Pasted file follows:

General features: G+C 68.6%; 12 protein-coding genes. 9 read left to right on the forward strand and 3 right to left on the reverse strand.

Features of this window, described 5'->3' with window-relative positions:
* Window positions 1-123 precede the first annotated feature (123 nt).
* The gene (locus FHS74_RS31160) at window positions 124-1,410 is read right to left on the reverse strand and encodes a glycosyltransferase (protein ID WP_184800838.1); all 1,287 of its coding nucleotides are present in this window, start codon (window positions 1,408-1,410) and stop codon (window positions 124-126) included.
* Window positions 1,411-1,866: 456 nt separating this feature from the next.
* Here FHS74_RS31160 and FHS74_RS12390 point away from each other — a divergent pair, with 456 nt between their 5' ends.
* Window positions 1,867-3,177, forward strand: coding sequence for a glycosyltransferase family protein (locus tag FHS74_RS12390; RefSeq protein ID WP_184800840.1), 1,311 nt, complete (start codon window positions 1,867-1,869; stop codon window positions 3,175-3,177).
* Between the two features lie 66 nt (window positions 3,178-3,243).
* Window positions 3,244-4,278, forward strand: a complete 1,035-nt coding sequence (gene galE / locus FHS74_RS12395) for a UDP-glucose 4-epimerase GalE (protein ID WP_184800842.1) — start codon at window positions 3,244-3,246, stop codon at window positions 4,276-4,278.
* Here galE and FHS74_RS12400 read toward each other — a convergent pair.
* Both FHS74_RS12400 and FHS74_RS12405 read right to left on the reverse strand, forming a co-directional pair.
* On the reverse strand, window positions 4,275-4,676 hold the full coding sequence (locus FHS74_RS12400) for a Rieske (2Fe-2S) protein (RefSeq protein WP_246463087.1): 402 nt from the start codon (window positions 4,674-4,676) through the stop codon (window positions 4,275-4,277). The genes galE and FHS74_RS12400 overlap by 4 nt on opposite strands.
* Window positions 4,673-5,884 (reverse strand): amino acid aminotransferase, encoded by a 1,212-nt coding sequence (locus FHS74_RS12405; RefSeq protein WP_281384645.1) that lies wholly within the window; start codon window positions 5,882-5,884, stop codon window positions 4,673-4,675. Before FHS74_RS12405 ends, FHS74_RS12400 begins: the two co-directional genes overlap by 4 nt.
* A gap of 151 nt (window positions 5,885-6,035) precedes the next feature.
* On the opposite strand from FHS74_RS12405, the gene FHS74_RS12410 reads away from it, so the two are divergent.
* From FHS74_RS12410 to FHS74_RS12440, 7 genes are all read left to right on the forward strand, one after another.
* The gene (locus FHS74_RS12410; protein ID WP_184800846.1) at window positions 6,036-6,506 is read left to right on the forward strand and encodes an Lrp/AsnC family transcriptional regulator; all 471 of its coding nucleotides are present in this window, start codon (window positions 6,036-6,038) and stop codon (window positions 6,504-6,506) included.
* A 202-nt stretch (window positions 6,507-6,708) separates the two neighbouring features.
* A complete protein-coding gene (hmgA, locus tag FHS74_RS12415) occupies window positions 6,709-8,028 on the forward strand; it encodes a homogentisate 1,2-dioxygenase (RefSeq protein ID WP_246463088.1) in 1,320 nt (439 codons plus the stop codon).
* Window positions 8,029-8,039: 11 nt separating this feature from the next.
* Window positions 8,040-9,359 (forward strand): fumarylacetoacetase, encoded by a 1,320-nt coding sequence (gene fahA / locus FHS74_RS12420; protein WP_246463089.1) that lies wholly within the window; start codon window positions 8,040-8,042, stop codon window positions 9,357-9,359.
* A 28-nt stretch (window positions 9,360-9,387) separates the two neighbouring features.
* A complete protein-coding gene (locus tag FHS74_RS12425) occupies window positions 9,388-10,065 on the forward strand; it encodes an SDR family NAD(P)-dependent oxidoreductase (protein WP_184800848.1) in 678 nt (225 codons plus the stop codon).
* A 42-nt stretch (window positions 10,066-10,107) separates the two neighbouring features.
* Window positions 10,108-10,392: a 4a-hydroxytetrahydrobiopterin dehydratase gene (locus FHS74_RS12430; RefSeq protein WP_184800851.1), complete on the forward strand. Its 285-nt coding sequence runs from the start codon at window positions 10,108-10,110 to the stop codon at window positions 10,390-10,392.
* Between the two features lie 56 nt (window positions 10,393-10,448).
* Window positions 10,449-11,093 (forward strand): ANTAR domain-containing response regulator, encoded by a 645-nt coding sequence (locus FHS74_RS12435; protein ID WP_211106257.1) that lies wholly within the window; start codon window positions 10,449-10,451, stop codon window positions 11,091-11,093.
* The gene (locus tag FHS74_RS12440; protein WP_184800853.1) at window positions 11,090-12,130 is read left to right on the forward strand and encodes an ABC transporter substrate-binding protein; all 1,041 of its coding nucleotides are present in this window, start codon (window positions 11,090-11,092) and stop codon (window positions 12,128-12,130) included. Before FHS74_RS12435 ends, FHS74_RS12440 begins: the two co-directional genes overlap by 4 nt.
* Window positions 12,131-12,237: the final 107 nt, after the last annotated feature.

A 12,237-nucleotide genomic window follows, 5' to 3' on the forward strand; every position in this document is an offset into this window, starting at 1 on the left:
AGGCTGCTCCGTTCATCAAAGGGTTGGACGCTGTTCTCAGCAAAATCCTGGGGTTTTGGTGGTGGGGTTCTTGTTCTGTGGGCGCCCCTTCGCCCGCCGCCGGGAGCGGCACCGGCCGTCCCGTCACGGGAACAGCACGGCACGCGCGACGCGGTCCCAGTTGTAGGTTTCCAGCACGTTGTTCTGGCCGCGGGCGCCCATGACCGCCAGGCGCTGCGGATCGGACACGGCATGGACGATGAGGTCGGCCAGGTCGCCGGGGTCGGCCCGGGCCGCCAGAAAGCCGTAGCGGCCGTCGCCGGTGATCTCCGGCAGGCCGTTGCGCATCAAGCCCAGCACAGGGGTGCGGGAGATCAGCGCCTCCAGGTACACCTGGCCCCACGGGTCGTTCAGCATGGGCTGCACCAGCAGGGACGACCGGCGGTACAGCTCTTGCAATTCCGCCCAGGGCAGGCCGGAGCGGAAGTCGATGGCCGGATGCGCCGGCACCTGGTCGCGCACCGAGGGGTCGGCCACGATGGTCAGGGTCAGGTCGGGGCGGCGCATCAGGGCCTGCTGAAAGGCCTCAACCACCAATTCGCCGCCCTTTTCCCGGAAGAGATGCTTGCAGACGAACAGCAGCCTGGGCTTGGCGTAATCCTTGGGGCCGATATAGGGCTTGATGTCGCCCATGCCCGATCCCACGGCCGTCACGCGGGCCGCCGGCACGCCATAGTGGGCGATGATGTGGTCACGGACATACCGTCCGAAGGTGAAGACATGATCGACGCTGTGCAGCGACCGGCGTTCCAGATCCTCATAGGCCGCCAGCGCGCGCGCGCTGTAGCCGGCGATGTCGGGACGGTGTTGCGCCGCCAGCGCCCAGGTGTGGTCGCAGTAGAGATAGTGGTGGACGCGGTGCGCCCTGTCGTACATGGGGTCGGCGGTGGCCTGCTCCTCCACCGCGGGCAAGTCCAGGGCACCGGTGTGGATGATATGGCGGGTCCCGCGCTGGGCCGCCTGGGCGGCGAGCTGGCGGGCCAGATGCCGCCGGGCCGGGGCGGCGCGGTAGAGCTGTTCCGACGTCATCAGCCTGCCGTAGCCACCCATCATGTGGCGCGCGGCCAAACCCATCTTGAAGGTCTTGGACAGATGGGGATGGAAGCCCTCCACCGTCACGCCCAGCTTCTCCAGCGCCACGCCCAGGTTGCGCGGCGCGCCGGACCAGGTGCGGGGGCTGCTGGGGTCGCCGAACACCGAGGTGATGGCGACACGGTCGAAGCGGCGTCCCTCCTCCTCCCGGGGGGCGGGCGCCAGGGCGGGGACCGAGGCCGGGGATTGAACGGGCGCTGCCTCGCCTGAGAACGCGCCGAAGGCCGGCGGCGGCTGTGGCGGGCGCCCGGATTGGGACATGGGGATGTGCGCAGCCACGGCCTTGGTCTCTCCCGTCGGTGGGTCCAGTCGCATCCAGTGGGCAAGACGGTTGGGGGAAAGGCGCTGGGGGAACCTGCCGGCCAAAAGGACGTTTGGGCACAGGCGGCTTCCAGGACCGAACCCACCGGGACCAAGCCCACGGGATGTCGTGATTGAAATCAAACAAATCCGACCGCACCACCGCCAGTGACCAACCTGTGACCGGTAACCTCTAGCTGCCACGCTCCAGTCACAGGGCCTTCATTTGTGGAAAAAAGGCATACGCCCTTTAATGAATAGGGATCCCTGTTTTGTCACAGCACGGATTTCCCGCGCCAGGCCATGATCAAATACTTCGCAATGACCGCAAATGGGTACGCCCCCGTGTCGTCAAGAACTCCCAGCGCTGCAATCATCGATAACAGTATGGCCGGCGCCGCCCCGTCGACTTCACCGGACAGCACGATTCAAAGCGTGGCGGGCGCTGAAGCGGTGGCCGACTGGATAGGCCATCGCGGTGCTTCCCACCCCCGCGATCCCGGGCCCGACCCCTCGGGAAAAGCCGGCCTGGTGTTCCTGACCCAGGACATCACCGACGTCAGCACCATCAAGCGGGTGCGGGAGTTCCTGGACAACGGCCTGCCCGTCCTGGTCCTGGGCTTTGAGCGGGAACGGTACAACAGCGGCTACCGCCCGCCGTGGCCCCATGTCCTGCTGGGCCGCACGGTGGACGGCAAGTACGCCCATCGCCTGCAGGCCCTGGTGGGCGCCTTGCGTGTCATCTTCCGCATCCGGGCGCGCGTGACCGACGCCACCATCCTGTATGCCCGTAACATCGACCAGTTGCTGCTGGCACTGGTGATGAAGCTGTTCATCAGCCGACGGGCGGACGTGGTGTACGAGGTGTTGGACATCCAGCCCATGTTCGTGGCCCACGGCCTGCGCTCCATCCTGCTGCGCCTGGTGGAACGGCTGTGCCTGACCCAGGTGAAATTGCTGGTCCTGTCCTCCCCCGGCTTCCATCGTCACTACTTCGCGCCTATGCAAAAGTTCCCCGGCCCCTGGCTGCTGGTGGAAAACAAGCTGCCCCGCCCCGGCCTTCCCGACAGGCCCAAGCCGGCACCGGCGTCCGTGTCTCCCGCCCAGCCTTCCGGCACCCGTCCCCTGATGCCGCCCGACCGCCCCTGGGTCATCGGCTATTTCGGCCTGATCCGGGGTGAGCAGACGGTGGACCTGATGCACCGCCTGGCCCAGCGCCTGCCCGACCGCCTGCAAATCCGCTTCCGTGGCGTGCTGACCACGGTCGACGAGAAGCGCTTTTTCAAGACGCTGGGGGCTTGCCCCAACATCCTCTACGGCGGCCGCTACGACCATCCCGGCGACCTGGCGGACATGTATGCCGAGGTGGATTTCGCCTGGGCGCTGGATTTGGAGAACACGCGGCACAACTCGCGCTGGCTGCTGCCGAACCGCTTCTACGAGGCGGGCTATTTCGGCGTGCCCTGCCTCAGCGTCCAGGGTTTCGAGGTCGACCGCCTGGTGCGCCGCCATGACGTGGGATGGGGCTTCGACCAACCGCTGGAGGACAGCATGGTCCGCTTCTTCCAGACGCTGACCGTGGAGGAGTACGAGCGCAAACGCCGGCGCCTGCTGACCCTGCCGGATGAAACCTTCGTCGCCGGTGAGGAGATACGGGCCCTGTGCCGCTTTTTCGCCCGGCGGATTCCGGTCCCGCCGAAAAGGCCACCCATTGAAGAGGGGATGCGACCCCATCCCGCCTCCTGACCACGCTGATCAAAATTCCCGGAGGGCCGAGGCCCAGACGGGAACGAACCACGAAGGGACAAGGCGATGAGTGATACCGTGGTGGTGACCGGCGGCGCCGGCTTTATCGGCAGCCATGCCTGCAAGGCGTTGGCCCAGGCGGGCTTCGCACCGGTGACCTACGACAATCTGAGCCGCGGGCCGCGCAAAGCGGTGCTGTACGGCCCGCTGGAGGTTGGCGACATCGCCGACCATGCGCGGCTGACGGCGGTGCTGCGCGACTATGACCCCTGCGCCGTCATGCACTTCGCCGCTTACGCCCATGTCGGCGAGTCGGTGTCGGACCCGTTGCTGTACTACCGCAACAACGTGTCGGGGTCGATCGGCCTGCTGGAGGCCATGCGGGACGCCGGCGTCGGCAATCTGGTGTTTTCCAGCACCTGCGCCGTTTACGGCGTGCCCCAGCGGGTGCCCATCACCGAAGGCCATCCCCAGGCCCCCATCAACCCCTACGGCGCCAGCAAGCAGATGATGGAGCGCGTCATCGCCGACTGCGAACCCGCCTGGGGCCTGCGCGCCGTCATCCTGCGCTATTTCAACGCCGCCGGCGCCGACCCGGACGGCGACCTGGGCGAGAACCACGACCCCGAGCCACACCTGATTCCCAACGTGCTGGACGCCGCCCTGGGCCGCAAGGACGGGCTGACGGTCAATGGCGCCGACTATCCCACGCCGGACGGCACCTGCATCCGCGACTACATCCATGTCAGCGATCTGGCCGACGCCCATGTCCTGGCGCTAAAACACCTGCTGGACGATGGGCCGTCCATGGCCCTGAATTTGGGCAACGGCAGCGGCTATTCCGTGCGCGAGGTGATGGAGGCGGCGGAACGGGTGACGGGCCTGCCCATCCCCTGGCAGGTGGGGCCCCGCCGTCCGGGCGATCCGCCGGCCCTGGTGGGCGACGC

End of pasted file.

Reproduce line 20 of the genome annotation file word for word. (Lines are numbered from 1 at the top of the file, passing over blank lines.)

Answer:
* Window positions 8,029-8,039: 11 nt separating this feature from the next.